After a refreshing walk back to town, I made myself comfortable underneath the roof of the Anne Hathaway Tearooms, the oldest in town. Looking out into the streets through stained windows I sipped my English tea as I waited for my sandwiches and cakes to be brought on a pearly white three-tiered tray for my Tea Time – a must when in England! I could almost imagine dining here during Shakespeare’s time, the Tudor house was still in pretty amazing shape and remained true to its architectural roots.
Ending the Night the only Acceptable Way in Stratford-upon-Avon
It was time to walk back to town as I had reserved a dinner table at the Stratford Hotel. I did not want to miss the play later on even though the restaurant was only a 15-minute walk away from the theatre. Finally I was to take it slow after chasing so many planes, trains and busses to get to Stratford-upon-Avon. The restaurant was classy and the staff absolutely lovely.
Do I even need to mention the food? I had a fresh market soup of the day and pumpkin ravioli. They looked instagram-worthy, and both were so delectable and plenty that I honestly had no more space for dessert. That pained me a little (as did my full tummy – note to self: don’t have Tea Time three hours before dinner time), but I was grateful for the walk back to my hotel so I could burn a few calories and drop off my bags.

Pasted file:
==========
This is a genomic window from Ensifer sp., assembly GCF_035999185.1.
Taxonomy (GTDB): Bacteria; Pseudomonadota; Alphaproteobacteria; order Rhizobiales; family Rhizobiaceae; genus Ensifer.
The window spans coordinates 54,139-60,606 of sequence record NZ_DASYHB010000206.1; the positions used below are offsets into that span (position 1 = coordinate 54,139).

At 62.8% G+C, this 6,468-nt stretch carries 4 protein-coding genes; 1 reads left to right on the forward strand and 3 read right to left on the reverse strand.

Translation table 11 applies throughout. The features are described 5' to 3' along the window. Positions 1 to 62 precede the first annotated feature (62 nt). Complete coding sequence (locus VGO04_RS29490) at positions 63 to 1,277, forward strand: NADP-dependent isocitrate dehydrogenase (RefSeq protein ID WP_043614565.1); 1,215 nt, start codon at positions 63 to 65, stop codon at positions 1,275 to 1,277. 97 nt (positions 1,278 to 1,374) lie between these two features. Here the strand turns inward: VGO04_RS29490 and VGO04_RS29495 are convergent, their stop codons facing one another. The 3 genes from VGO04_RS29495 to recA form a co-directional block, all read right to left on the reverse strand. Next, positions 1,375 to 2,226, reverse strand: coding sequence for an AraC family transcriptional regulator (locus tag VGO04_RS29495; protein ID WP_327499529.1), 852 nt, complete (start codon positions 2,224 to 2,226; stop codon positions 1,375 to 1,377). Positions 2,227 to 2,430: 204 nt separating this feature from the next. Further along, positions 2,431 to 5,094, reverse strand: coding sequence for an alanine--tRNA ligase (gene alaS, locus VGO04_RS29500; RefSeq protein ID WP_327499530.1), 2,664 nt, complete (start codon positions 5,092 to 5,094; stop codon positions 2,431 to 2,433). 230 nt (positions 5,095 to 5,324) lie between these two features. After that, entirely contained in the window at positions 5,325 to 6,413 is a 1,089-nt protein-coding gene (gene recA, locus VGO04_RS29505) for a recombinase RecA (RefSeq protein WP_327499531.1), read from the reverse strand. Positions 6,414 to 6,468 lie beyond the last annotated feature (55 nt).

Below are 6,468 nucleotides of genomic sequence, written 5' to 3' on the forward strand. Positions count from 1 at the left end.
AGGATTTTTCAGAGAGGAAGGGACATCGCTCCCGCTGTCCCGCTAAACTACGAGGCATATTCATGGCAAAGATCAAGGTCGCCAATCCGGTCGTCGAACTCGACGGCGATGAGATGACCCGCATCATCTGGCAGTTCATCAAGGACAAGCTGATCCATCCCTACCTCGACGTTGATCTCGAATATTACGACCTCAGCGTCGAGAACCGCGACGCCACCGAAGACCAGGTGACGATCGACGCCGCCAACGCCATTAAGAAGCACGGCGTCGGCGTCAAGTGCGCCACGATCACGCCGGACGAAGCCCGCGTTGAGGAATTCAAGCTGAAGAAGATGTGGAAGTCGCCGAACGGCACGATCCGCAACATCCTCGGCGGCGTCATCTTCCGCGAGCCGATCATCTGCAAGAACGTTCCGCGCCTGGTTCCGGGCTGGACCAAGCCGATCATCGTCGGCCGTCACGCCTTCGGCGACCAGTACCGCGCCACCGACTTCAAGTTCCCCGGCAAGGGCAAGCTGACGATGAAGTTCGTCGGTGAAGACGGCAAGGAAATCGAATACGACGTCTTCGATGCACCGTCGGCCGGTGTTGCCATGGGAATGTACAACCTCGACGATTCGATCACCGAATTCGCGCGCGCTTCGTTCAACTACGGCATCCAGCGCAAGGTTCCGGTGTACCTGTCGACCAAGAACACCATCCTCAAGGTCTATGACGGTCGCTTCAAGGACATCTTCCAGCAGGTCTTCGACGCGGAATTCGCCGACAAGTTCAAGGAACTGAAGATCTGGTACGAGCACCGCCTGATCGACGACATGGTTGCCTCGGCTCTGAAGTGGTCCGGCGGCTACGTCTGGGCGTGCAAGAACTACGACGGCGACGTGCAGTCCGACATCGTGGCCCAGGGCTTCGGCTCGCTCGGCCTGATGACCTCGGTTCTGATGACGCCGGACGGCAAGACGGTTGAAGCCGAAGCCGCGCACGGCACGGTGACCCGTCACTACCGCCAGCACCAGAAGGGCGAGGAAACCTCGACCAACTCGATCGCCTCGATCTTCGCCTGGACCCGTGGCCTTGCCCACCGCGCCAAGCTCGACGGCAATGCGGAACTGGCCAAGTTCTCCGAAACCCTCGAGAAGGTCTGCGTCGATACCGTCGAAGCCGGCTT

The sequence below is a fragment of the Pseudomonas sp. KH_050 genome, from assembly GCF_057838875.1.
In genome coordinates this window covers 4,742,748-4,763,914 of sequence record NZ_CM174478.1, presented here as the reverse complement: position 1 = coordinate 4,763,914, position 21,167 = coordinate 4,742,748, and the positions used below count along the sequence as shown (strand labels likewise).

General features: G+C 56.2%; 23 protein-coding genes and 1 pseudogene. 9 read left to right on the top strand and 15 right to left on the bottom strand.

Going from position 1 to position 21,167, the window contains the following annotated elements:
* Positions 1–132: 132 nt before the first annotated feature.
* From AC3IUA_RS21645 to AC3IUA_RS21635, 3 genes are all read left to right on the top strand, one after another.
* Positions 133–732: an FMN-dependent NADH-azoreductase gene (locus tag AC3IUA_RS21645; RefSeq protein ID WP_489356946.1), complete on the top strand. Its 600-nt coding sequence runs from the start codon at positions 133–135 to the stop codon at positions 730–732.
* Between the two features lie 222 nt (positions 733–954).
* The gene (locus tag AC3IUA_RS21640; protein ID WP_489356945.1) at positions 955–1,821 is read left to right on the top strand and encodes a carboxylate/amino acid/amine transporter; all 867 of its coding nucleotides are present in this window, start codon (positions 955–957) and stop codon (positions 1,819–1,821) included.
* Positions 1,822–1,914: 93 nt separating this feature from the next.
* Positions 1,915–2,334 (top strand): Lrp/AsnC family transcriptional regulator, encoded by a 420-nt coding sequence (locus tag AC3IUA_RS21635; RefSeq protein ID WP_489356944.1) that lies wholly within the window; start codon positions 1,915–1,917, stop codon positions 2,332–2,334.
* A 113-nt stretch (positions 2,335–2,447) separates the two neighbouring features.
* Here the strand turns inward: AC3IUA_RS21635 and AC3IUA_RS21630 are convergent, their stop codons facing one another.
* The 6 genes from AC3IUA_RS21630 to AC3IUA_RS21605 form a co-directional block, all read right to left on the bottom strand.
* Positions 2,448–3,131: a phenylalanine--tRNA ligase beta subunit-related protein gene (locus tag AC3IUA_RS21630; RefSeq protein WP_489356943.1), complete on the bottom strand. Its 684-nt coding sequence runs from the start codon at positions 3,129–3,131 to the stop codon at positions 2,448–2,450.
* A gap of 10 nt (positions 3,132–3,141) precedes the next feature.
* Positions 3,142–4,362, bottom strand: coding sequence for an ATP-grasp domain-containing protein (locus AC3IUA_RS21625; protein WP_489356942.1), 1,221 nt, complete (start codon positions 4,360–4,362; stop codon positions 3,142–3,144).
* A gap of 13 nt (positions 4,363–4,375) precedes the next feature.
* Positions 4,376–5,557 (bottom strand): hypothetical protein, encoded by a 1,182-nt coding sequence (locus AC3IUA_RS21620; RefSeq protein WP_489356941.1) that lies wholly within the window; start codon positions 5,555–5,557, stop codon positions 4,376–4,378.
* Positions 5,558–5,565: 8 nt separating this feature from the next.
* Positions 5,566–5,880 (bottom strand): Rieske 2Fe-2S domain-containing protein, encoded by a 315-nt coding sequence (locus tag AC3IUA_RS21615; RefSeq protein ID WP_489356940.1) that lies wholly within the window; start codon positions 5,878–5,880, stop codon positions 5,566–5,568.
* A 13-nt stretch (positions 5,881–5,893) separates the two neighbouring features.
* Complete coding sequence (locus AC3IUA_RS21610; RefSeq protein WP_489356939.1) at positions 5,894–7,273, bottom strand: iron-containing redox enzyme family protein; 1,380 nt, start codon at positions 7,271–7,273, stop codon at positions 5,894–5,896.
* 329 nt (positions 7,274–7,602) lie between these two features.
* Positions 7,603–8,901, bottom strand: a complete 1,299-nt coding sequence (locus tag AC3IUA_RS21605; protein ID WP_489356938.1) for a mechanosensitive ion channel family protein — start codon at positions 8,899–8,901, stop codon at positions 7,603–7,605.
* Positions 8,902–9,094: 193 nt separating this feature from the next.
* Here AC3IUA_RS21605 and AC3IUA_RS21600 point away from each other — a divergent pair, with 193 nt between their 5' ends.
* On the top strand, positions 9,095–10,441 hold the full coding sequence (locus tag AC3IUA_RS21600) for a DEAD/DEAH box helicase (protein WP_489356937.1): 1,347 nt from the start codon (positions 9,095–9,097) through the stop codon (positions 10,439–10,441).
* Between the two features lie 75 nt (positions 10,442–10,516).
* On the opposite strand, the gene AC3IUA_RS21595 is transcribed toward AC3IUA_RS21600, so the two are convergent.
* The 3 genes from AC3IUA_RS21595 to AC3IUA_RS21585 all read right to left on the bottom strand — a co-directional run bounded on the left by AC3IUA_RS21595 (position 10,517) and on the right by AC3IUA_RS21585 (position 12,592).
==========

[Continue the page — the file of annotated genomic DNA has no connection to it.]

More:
Across the street I went to the RSC and suddenly was standing in a Spanish courtyard. The stage builders had outdone themselves and planted balconies, lights and stairs in the theatre. On my last theatre tour, I had learned that for each and every play the whole stage is rebuilt – including the floor tiles. So many actors even say the Swan Theatre is the best theatre they have ever played on. That counts for something! The show was spectacular – and it wasn’t even a Shakespeare play. So if you get a chance, just get a ticket to anything that’s on.
So Should You Visit Stratford-upon-Avon?
Heck, yes! Why wouldn’t you? If you are a Shakespeare fan, I don’t need to convince you. There is so much to learn about the famous playwright, about life in the 16th and 17th century and British theatre. You’ll be entertained easily. You can also have quick visits to nearby cities, such as Bath, Warwick or the Cotswolds (more on that soon). If you come to visit, stay for at least a night to treat yourself and enjoy the whole package!
The Arden Hotel
Waterside, Stratford-upon-Avon CV37 6BA
Website | +44 1789 298682
Holy Trinity Church
Old Town, Stratford-upon-Avon CV37 6BG
Anne Hathaway’s Cottage
Cottage Ln, Stratford-upon-Avon CV37 9HH, Vereinigtes Königreich
Website | +44 1789 338532
Quills Restaurant and The Stratford
Arden Street, Stratford-upon-Avon, CV37 6QQ
Website | +44 1789 271000
Royal Shakespeare Theatre
Waterside, Warwickshire, Stratford-upon-Avon CV37 6YF
Website | +44 1789 403493
I would like to thank The Arden Hotel, Shakespeare’s England, Anne Hathaway Tea Rooms and The Stratford for having me. As always, my opinion remains my own.